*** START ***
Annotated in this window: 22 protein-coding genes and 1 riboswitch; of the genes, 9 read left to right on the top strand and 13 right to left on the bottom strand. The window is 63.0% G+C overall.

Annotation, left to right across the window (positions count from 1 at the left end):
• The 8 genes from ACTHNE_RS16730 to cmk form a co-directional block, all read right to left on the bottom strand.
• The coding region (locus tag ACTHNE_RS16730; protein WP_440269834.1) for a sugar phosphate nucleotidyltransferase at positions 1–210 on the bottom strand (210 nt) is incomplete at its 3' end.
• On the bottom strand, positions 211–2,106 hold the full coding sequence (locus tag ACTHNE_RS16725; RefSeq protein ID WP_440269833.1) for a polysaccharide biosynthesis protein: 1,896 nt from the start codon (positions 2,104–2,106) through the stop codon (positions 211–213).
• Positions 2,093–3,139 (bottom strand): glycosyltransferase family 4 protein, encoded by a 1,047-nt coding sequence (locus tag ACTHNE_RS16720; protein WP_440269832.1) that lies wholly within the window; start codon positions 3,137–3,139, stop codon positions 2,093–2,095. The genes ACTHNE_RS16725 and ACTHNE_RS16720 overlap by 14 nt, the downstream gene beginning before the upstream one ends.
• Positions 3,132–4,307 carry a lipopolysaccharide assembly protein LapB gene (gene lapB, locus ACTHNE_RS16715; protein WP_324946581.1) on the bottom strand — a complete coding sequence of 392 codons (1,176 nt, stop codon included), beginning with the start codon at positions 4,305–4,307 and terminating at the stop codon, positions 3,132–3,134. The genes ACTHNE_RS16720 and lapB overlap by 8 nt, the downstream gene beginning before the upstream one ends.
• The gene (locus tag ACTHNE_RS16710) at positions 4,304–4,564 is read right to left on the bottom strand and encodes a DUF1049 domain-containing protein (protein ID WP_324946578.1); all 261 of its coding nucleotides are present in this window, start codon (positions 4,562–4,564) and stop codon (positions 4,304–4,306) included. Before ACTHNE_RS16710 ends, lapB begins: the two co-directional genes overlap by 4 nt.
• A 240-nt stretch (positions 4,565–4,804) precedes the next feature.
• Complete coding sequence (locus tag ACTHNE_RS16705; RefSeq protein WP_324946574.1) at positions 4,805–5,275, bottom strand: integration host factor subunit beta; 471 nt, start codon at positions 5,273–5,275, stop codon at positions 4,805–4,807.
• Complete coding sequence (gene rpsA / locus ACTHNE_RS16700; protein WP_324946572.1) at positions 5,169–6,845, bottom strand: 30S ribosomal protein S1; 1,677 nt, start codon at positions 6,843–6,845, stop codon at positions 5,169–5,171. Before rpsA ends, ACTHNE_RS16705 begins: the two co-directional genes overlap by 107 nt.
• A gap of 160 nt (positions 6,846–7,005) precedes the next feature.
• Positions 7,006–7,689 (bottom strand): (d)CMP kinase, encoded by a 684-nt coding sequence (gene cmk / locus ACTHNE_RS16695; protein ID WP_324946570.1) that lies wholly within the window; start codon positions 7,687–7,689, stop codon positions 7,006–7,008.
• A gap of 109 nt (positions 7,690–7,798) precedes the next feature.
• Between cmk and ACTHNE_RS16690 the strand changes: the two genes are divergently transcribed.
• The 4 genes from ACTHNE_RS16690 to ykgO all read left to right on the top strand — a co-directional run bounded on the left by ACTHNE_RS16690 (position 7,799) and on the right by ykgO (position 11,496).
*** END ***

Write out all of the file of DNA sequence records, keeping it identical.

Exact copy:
Annotated in this window: 22 protein-coding genes and 1 riboswitch; of the genes, 9 read left to right on the top strand and 13 right to left on the bottom strand. The window is 63.0% G+C overall.

Annotation, left to right across the window (positions count from 1 at the left end):
• The 8 genes from ACTHNE_RS16730 to cmk form a co-directional block, all read right to left on the bottom strand.
• The coding region (locus tag ACTHNE_RS16730; protein WP_440269834.1) for a sugar phosphate nucleotidyltransferase at positions 1–210 on the bottom strand (210 nt) is incomplete at its 3' end.
• On the bottom strand, positions 211–2,106 hold the full coding sequence (locus tag ACTHNE_RS16725; RefSeq protein ID WP_440269833.1) for a polysaccharide biosynthesis protein: 1,896 nt from the start codon (positions 2,104–2,106) through the stop codon (positions 211–213).
• Positions 2,093–3,139 (bottom strand): glycosyltransferase family 4 protein, encoded by a 1,047-nt coding sequence (locus tag ACTHNE_RS16720; protein WP_440269832.1) that lies wholly within the window; start codon positions 3,137–3,139, stop codon positions 2,093–2,095. The genes ACTHNE_RS16725 and ACTHNE_RS16720 overlap by 14 nt, the downstream gene beginning before the upstream one ends.
• Positions 3,132–4,307 carry a lipopolysaccharide assembly protein LapB gene (gene lapB, locus ACTHNE_RS16715; protein WP_324946581.1) on the bottom strand — a complete coding sequence of 392 codons (1,176 nt, stop codon included), beginning with the start codon at positions 4,305–4,307 and terminating at the stop codon, positions 3,132–3,134. The genes ACTHNE_RS16720 and lapB overlap by 8 nt, the downstream gene beginning before the upstream one ends.
• The gene (locus tag ACTHNE_RS16710) at positions 4,304–4,564 is read right to left on the bottom strand and encodes a DUF1049 domain-containing protein (protein ID WP_324946578.1); all 261 of its coding nucleotides are present in this window, start codon (positions 4,562–4,564) and stop codon (positions 4,304–4,306) included. Before ACTHNE_RS16710 ends, lapB begins: the two co-directional genes overlap by 4 nt.
• A 240-nt stretch (positions 4,565–4,804) precedes the next feature.
• Complete coding sequence (locus tag ACTHNE_RS16705; RefSeq protein WP_324946574.1) at positions 4,805–5,275, bottom strand: integration host factor subunit beta; 471 nt, start codon at positions 5,273–5,275, stop codon at positions 4,805–4,807.
• Complete coding sequence (gene rpsA / locus ACTHNE_RS16700; protein WP_324946572.1) at positions 5,169–6,845, bottom strand: 30S ribosomal protein S1; 1,677 nt, start codon at positions 6,843–6,845, stop codon at positions 5,169–5,171. Before rpsA ends, ACTHNE_RS16705 begins: the two co-directional genes overlap by 107 nt.
• A gap of 160 nt (positions 6,846–7,005) precedes the next feature.
• Positions 7,006–7,689 (bottom strand): (d)CMP kinase, encoded by a 684-nt coding sequence (gene cmk / locus ACTHNE_RS16695; protein ID WP_324946570.1) that lies wholly within the window; start codon positions 7,687–7,689, stop codon positions 7,006–7,008.
• A gap of 109 nt (positions 7,690–7,798) precedes the next feature.
• Between cmk and ACTHNE_RS16690 the strand changes: the two genes are divergently transcribed.
• The 4 genes from ACTHNE_RS16690 to ykgO all read left to right on the top strand — a co-directional run bounded on the left by ACTHNE_RS16690 (position 7,799) and on the right by ykgO (position 11,496).